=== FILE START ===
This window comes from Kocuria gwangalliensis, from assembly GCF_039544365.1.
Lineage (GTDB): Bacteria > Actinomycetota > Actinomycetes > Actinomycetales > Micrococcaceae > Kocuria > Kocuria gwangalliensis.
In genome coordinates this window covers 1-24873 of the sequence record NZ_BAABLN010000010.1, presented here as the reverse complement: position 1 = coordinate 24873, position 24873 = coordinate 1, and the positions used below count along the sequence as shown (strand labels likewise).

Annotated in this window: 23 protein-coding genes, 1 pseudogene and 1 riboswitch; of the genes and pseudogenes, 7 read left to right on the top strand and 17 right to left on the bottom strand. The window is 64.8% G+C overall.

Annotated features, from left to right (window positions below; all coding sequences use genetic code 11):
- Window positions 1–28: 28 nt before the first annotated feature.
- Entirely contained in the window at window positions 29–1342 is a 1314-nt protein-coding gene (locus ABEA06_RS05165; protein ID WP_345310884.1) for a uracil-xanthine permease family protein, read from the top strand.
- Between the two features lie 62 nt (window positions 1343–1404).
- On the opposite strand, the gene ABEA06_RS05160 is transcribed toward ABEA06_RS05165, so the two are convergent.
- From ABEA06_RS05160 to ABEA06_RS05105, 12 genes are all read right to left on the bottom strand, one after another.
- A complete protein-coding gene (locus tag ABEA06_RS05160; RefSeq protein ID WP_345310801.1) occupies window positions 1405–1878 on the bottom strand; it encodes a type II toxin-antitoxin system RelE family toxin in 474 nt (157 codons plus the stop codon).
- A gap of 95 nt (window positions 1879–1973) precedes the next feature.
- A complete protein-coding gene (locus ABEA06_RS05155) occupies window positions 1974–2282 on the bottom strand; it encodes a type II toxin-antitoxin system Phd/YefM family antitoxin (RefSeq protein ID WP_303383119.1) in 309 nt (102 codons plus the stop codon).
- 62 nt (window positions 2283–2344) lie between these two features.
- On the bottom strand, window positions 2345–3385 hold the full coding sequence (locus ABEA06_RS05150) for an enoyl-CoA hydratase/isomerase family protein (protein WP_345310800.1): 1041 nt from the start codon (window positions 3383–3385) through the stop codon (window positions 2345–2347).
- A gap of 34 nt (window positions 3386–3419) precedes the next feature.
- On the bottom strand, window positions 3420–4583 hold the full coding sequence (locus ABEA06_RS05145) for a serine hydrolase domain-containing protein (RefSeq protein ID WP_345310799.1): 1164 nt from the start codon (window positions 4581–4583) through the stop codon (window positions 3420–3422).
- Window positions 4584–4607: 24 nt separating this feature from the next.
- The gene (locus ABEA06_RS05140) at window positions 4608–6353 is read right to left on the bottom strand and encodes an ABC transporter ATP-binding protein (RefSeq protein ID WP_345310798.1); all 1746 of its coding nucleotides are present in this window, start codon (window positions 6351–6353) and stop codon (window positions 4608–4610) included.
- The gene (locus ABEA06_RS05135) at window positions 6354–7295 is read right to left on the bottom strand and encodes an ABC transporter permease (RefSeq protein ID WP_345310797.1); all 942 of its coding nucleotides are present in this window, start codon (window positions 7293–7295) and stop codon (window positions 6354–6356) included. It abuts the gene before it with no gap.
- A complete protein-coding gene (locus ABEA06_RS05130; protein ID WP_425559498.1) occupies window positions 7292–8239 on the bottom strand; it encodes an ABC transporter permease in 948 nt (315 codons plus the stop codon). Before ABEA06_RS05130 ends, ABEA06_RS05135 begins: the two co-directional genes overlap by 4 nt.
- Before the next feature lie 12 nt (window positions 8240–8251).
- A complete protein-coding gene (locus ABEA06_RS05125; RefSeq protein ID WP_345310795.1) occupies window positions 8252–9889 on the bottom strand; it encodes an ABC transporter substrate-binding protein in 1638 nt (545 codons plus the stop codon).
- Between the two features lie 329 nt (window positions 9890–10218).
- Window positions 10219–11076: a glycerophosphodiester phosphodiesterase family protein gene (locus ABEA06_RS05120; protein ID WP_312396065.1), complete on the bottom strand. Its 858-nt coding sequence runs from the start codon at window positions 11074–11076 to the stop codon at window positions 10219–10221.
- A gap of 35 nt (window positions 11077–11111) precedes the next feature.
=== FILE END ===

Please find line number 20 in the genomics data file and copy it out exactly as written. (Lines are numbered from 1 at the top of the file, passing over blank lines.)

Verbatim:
- The gene (locus ABEA06_RS05135) at window positions 6354–7295 is read right to left on the bottom strand and encodes an ABC transporter permease (RefSeq protein ID WP_345310797.1); all 942 of its coding nucleotides are present in this window, start codon (window positions 7293–7295) and stop codon (window positions 6354–6356) included. It abuts the gene before it with no gap.